Latest Habito News
Aug 18, 2021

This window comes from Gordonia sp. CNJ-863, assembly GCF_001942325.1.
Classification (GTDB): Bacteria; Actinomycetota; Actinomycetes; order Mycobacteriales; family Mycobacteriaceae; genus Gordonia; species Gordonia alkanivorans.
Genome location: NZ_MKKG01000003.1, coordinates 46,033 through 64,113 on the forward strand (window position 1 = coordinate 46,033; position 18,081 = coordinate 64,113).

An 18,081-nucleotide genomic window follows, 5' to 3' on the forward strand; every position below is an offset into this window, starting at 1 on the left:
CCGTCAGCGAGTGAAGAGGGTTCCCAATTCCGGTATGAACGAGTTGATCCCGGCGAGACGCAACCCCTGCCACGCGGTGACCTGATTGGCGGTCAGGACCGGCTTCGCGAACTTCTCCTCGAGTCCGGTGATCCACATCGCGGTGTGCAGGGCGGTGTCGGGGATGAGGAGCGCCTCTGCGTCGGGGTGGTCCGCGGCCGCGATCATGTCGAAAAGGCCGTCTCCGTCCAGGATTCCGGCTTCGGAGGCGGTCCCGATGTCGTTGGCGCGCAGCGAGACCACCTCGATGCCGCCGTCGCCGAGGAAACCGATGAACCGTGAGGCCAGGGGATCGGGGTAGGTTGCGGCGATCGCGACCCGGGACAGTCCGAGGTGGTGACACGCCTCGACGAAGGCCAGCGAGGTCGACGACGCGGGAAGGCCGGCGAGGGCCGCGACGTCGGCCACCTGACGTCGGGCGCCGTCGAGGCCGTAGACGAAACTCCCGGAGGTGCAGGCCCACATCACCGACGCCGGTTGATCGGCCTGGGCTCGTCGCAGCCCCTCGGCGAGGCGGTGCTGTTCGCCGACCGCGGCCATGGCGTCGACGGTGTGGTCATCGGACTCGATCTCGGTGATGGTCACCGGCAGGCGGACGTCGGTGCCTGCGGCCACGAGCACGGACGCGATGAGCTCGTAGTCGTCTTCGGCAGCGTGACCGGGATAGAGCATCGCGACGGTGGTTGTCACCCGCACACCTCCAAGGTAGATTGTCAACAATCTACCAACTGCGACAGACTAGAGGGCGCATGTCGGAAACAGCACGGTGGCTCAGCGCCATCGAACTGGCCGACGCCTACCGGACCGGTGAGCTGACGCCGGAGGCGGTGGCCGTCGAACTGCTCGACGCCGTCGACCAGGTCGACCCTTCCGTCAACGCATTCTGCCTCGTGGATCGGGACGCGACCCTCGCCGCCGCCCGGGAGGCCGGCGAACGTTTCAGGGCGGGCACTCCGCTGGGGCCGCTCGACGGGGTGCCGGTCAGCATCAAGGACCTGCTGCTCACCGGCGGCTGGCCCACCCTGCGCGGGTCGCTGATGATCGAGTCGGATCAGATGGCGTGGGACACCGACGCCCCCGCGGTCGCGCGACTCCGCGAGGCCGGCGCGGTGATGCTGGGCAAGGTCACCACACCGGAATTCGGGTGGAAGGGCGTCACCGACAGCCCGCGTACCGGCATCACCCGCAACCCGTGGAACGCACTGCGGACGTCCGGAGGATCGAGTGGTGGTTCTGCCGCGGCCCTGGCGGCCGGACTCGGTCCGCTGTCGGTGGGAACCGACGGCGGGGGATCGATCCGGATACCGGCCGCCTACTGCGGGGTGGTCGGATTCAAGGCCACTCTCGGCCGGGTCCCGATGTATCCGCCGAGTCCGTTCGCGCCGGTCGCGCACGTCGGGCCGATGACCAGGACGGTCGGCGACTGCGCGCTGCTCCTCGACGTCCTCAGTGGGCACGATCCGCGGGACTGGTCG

4 minute read File photo shows a billboard announcing construction of a high-end mixed commercial-residential facility encloses a parking lot on Urban Avenue in Makati City, as buildings on the financial district’s Buendia Avenue are seen in the background. THE Philippine economy may not recover its pre-pandemic or 2019 level of growth until the end of 2023, according to the latest estimates of the Ateneo Center for Research and Development (ACERD). In its Eagle Watch briefing on Wednesday, ACERD Director and former Socioeconomic Planning Secretary Cielito F. Habito said his medium scenario will allow the economy to go back to its 2019 growth path by the end of 2023. The optimistic scenario, Habito said, would lead the economy to a recovery as early as the end of next year. The pessimistic scenario would mean growth will recover much later, “well into 2025.” “I’m looking at the middle scenario because it has about the same slope as the quarter on quarter growth we were seeing from 2018 roundabout the fourth quarter of 2019,” Habito said. “If that is the normal pace of growth that our economy has, then we can expect the restoration of the levels we had in 2019, only at the end of 2023,” he explained. Habito said a recovery in 2022 “is somewhat optimistic” given the current situation. He said while the economy grew 11.8 percent in the second quarter of 2021, this is only due to base effects. In truth, what the economy went through was a double-dip recovery given the country’s seasonally adjusted GDP growth which contracted 1.3 percent. In other countries, Habito said, the quarter on quarter seasonally adjusted GDP growth is seen as the better measurement of a country’s economic output because seasonality is taken out of the picture, removing any impact caused by base effects. “[We have to] remember that it took us six years to recover from the recession of the early 1980s and that was just a recession due to capital flight, it was a supply side recession. This is a recession on both the demand and supply sides. So in a sense, you can argue, it is more severe,” Habito explained. ACERD expects inflation to be around 4 to 5 percent on the back of supply and demand side pressures. This already takes into consideration the “pork pandemic” or the African swine fever. Habito said the employment rate in the country would likely average 92 to 93 percent while the unemployment rate would hover around 7 to 8 percent given that the “recovery remained constrained.” GDP growth, Habito said, would be modest at around 3 to 4 percent given the recent quarter on quarter performance of the economy. This outlook, he said, was realistic particularly for the third quarter this year. “I consider it a realistic projection that essentially factors in how we have handled the pandemic so far. But it could get worse if the ECQ is further extended or keeps coming back,” Habito said. Human cost BEYOND the economic costs of the crisis, Habito said, are the human costs which he considered as the most worrying. The poverty and hunger levels in the country have escalated. He said data from the Social Weather Stations saw hunger doubled from 2019 levels. This has led to elevated levels of severe malnutrition and stunting in Filipino children. There is no telling, however, if this would lead to another lost generation. It can be noted, he said, that stunting is an “epidemic” in the country. He said stunting rates, according to the Food and Nutrition Research Institute (FNRI), improved to 28.8 percent in 2019 from 30.3 percent in 2018. Nonetheless, this still means that around a third of the country’s children aged zero to 59 months are stunted. He earlier said that stunting may make these children “mediocre” when they grow up or be workers that have “low productivity.” Habito said, in a previous briefing, that if the working population are disadvantaged from a young age, the country’s demographic dividend could become a demographic time bomb instead. The problem of hunger is compounded by the challenges of the education sector. Habito said the education sector took a “severe blow” due to the pandemic. He said teachers and students both suffered with remote learning in terms of limited or no Internet connectivity. Many children struggle to even buy gadgets that will allow them to continue their schooling. “These are posing long-term threats to the future of our country, especially our economy,” Habito said. ‘Green shoots’ NONETHELESS, Habito said, there are “green shoots and silver linings” that could help the economy recover faster in the near and medium term. These include the declining trend in inflation owing to the importation of rice and pork. These allowed inflation to taper off, especially among the poor households who are very sensitive to food inflation. He added that in terms of jobs, unemployment eased to 7.7 percent from 17.7 percent in the second quarter last year. Habito also noted that the number of lost jobs have already been regained. He said there was already a net increase of 2.4 million jobs in the economy since before the pandemic began. However, he said, the economy lost 530,000 wage a salary jobs and gained 1.7 million new self-employed. Only 6,000 of these self-employed became self-employed with employees or small entrepreneurs.